Written by Chris Carter– If you’re looking for cosy crime and untroubled sleep, best keep away from Chris Carter and his Robert Hunter series. Carter is well known for his dark and deadly psychological thrillers, and fans of his books won’t be disappointed here.
However, if you haven’t read the complete Hunter series you could be at a disadvantage. In his introduction to this book, Carter himself recommends you read An Evil Mind to fully grasp the history between Hunter and his adversary in Hunting Evil, Lucien Folter. Yes, these two have met before. Undaunted, and unfamiliar with An Evil Mind, I stepped right up to the plate and got stuck in.
As Hunting Evil opens, we’re at Lee High Security Prison in Virginia. The shift is about to change and as Jordan Weaver arrives to take over from his colleagues he’s shocked to find the control station empty, the door wide open. Then he spots the blood spatters running down the inside of the bulletproof glass windows… Inside are the naked bodies of three of Jordan’s colleagues. Soon, he is to become the fourth victim – and in dramatic style. It’s the first sign that Chris Carter is on fine form.
The only inmate in the wing was mass murderer Lucien Folter. He’s gone, and the life of Robert Hunter, head of the LAPD’s Ultra Violent Crimes Unit, is about to get even more troublesome than usual. As the news comes through about Folter and the carnage he has left in his wake, Hunter and his partner, fellow LAPD detective Carlos Garcia, are meeting with Adrian Kennedy, the head of the FBI’s National Center for Analysis of Dangerous Crime.
It’s Kennedy who takes the call about the man he describes as ‘evil in human form’, and he immediately calls upon Hunter for help in catching Folter – a prolific and dangerous serial killer who killed hundreds of people over a number of years before being apprehended and jailed three years ago. Hunter’s having none of it. He has his own job to consider and he wants nothing to do with Folter, a man who was once his friend, mentor and roommate when they were at Stanford University.
Folter, however, has other ideas, and soon the pair are locked in a cat and mouse game that will have you on the edge of your seat. Blood is about to be shed by the truckload. Folks, this is gonna get messy. Carter plays with our emotions like an offshore fisherman with a prize marlin. As the action ebbs and flows between the viewpoints of both hunter and hunted, he adeptly reels you in one moment, only to toy with you on the very next page. Be warned, there are some heart-stopping moments ahead.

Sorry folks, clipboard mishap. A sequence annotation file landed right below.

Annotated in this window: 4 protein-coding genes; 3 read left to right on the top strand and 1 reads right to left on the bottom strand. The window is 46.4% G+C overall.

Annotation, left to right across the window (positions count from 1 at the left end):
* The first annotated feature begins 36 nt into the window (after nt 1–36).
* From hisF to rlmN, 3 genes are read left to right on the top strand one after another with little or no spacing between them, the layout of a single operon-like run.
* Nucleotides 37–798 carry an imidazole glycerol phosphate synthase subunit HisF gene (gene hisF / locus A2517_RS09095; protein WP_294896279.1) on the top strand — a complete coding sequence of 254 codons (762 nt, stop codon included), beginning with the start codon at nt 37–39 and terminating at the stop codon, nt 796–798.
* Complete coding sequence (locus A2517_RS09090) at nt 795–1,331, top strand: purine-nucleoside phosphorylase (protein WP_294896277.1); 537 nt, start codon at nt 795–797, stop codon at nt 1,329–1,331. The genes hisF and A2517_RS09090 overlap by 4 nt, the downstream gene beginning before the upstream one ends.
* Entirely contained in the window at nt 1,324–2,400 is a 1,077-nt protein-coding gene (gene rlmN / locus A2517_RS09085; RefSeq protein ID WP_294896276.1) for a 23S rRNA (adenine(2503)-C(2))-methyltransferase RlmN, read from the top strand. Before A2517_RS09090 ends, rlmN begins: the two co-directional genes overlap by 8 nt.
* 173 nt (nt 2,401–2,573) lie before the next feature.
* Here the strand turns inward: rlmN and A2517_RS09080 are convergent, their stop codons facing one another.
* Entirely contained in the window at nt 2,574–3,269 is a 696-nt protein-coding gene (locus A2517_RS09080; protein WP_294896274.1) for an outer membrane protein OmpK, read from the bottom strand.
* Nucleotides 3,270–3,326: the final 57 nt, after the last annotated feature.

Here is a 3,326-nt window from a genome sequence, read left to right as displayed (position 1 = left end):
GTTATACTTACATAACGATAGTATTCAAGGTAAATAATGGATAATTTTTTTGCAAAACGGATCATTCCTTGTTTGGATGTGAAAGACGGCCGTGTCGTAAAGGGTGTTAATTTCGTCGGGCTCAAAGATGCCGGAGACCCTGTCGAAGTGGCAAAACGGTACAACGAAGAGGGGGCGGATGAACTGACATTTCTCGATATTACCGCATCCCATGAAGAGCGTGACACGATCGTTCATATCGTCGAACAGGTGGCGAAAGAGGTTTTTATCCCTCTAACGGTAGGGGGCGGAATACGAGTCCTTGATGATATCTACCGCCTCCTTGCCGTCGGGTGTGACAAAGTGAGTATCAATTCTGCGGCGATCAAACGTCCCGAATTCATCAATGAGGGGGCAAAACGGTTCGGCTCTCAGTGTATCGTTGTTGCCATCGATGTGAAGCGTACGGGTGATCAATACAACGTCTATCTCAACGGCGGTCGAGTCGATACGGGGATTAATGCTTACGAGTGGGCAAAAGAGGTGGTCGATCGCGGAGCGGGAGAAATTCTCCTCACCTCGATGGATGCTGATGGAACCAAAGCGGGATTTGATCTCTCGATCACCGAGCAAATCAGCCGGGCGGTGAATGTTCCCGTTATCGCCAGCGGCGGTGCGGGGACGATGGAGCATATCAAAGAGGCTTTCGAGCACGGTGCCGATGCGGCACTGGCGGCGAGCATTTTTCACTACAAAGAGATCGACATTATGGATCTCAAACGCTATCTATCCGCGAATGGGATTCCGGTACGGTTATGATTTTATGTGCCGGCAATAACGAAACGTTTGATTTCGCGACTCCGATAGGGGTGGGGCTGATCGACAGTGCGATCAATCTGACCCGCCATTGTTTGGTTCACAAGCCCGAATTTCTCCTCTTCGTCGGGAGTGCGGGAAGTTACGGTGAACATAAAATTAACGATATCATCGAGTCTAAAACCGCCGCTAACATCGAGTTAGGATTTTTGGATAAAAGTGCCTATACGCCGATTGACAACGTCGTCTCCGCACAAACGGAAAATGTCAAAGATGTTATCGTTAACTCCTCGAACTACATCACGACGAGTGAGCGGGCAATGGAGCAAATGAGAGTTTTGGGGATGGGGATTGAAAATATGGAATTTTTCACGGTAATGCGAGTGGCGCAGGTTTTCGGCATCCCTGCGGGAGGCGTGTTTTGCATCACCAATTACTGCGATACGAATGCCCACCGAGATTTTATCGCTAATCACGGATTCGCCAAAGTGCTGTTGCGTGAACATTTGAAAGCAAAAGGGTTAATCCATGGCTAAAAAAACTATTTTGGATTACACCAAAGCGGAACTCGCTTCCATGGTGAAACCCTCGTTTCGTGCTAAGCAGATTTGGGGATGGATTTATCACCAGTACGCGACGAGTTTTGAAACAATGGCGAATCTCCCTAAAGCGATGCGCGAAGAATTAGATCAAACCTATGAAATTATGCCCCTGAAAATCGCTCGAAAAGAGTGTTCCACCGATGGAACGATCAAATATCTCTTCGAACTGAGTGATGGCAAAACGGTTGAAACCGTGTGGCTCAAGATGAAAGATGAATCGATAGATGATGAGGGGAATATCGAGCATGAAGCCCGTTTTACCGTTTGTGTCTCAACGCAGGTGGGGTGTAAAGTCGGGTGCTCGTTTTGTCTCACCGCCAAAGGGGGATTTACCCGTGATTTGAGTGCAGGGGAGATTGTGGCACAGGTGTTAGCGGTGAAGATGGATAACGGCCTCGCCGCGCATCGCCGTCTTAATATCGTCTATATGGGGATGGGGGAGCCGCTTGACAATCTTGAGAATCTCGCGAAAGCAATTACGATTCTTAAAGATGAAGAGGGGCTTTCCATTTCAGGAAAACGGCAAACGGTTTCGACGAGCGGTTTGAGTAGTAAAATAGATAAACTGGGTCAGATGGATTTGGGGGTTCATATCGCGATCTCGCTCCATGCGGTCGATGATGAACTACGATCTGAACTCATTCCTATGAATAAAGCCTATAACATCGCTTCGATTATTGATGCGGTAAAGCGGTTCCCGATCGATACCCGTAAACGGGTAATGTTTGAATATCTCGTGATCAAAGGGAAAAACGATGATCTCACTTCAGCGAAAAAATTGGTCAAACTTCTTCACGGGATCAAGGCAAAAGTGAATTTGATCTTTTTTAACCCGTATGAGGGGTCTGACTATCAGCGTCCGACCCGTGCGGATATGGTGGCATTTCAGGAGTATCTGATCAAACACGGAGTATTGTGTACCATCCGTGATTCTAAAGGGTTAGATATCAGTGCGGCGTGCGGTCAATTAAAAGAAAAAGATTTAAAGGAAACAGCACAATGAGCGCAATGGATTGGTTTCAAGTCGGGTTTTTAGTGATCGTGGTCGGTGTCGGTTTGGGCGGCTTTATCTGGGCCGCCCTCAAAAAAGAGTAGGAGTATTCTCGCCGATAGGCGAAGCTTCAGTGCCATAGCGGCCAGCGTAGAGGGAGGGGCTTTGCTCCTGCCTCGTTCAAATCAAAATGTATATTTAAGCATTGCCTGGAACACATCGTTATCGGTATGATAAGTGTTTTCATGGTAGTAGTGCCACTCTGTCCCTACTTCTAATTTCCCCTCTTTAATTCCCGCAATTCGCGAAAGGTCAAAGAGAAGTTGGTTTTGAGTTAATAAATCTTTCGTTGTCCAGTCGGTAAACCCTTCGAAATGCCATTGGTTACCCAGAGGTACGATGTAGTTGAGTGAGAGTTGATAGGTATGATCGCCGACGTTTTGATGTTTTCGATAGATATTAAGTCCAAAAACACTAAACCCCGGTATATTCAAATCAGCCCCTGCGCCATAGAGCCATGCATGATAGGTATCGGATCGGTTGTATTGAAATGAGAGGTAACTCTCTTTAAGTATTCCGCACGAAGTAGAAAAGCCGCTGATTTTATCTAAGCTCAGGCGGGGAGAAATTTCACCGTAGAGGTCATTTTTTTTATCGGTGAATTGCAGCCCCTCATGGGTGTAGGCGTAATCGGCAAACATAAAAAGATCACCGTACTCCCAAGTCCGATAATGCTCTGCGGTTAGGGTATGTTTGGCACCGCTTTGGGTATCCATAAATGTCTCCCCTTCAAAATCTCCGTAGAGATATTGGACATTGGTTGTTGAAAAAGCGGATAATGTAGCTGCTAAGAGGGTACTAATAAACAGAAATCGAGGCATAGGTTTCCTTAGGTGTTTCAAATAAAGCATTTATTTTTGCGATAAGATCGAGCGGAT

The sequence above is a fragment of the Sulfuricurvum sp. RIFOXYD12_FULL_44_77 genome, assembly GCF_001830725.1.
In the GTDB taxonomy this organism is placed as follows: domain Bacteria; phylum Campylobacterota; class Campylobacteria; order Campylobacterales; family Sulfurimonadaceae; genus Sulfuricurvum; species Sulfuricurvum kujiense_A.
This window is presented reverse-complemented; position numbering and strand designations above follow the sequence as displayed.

Setting much of the action in Los Angeles works well, and fans of Harry Bosch will recognise many of the areas used here. The dialogue is snappy and every character jumps from the page as the action bowls along at pace.
This is my third foray into the dark and twisted world of Chris Carter and it’s probably the most unsettling ride yet. Hunter is a cool and clinical operator who can lack emotion at times, but here we find him truly rattled. Be prepared for some downright gut churning moments – well, it wouldn’t be a Chris Carter book without them, would it? Surprisingly though, there are light hearted moments too and in the most unlikely of scenarios. Let’s just say that this book contains nudity and leave it there…
Hunting Evil can be taken as a standalone and it’ll work perfectly well, but the great thing about Robert Hunter is that he develops though each book – so why not commit to the series as a whole? Me? I’m off to procure myself a copy of An Evil Mind.
Simon & Schuster
CFL Rating: 4 Stars